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Thread: Link for recalls of the traitors. Sign the petition!

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    Regular Member bloodstone1311's Avatar
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    Link for recalls of the traitors. Sign the petition!


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    Quote Originally Posted by bloodstone1311 View Post
    Link for recalls of the traitors. Sign the petition!
    https://www.change.org/p/citizens-of...share_petition
    In 1869-70 there was an agitation to prosecute the leaders of the Confederacy for Treason. Notice this was 4-5 years after the war.

    A fella named Lysander Spooner, who was also an abolitionist, wrote of series of essays in 1870 called No Treason wherein he utterly destroyed the arguments of those calling for prosecution.

    One of these days, I shall have to work out for myself whether an oath of office violated is treason or fraud. Or, both.
    Last edited by Citizen; 12-22-2015 at 11:08 PM.
    I'll make you an offer: I will argue and fight for all of your rights, if you will do the same for me. That is the only way freedom can work. We have to respect all rights, all the time--and strive to win the rights of the other guy as much as for ourselves.

    If I am equal to another, how can I legitimately govern him without his express individual consent?

    There is no human being on earth I hate so much I would actually vote to inflict government upon him.

  3. #3
    Accomplished Advocate color of law's Avatar
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    Quote Originally Posted by Citizen View Post
    In 1869-70 there was an agitation to prosecute the leaders of the Confederacy for Treason. Notice this was 4-5 years after the war.

    A fella named Lysander Spooner, who was also an abolitionist, wrote of series of essays in 1870 called No Treason wherein he utterly destroyed the arguments of those calling for prosecution.

    One of these days, I shall have to work out for myself whether an oath of office violated is treason or fraud. Or, both.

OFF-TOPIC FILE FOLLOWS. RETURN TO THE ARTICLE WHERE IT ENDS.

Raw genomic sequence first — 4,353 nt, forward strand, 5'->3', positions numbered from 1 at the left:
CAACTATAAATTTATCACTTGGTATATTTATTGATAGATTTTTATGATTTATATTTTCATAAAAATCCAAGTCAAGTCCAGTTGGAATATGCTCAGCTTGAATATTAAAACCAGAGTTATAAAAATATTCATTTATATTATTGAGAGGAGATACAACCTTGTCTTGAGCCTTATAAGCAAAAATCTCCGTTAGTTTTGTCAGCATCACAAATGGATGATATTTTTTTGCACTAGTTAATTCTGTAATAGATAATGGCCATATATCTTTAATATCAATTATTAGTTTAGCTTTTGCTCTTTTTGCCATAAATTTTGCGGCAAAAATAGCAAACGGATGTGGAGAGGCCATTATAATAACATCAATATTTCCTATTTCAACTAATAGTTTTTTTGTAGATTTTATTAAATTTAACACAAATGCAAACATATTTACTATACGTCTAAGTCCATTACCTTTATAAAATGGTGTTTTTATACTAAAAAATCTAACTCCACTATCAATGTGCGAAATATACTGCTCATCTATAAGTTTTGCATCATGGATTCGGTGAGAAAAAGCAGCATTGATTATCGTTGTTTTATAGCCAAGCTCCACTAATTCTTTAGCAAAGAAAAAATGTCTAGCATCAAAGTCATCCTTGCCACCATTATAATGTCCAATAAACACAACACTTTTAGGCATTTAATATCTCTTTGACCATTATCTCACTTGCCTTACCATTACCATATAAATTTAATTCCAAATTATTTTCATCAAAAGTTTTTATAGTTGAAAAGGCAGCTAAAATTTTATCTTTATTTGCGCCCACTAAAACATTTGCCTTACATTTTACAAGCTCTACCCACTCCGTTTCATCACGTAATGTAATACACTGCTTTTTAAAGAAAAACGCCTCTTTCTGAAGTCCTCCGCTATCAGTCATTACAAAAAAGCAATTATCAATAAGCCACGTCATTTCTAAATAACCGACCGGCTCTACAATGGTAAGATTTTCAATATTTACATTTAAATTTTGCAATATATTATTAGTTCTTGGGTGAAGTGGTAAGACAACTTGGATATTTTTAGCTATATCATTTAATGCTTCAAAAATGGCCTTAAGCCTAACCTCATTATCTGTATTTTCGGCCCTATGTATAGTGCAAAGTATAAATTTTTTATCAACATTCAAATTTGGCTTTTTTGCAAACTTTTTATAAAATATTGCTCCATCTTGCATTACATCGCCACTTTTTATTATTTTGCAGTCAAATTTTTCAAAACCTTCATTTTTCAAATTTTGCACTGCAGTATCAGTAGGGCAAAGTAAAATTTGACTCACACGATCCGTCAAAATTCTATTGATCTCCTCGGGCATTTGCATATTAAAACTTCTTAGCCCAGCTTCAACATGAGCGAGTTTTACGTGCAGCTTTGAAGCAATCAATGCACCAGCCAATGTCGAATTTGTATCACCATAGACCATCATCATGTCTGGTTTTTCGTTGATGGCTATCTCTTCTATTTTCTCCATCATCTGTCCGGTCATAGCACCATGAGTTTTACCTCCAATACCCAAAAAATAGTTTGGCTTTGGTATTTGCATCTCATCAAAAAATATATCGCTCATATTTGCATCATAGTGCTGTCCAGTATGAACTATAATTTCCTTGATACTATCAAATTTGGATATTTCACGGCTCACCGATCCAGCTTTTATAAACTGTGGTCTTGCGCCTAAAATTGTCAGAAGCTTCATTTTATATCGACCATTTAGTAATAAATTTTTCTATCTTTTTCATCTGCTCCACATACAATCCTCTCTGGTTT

Either way, once the oath is intentionally violated they must be removed from office to never sit in a position of trust.

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    Campaign Veteran since9's Avatar
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    Quote Originally Posted by Citizen View Post
    In 1869-70 there was an agitation to prosecute the leaders of the Confederacy for Treason. Notice this was 4-5 years after the war.

    A fella named Lysander Spooner, who was also an abolitionist, wrote of series of essays in 1870 called No Treason wherein he utterly destroyed the arguments of those calling for prosecution.

    One of these days, I shall have to work out for myself whether an oath of office violated is treason or fraud. Or, both.
    According to Article III, Section 3 of the U.S. Constitution, it is most certain not treason, at least in and of itself.

    As for whether or not it constitutes fraud, that depends on intent: "In law, fraud is deliberate deception to secure unfair or unlawful gain." Without intent, the best thing one can say about those who fail to uphold their oaths of office is that they're stupid.
    The First protects the Second, and the Second protects the First. Together, they protect the rest of our Bill of Rights and our United States Constitution, and help We the People protect ourselves in the spirit of our Declaration of Independence.

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    Quote Originally Posted by since9 View Post
    According to Article III, Section 3 of the U.S. Constitution, it is most certain not treason, at least in and of itself.

    As for whether or not it constitutes fraud, that depends on intent: "In law, fraud is deliberate deception to secure unfair or unlawful gain." Without intent, the best thing one can say about those who fail to uphold their oaths of office is that they're stupid.
    I do not recall signing that document, nor do I recall Mr. Spooner having done so.

    Perhaps you should read his book.

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    Regular Member OC for ME's Avatar
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    Quote Originally Posted by since9 View Post
    According to Article III, Section 3 of the U.S. Constitution, it is most certain not treason, at least in and of itself.

    As for whether or not it constitutes fraud, that depends on intent: "In law, fraud is deliberate deception to secure unfair or unlawful gain." Without intent, the best thing one can say about those who fail to uphold their oaths of office is that they're stupid.
    High crimes and misdemeanors...misdemeanors...hmm...
    "I would rather be exposed to the inconveniences attending too much liberty than to those attending too small a degree of it." - Thomas Jefferson.

    "Better that ten guilty persons escape, than that one innocent suffer" - English jurist William Blackstone.
    It is AFAIK original to me. Compromise is failure on the installment plan, particularly when dealing with so intractable an opponent as ignorance. - Nightmare

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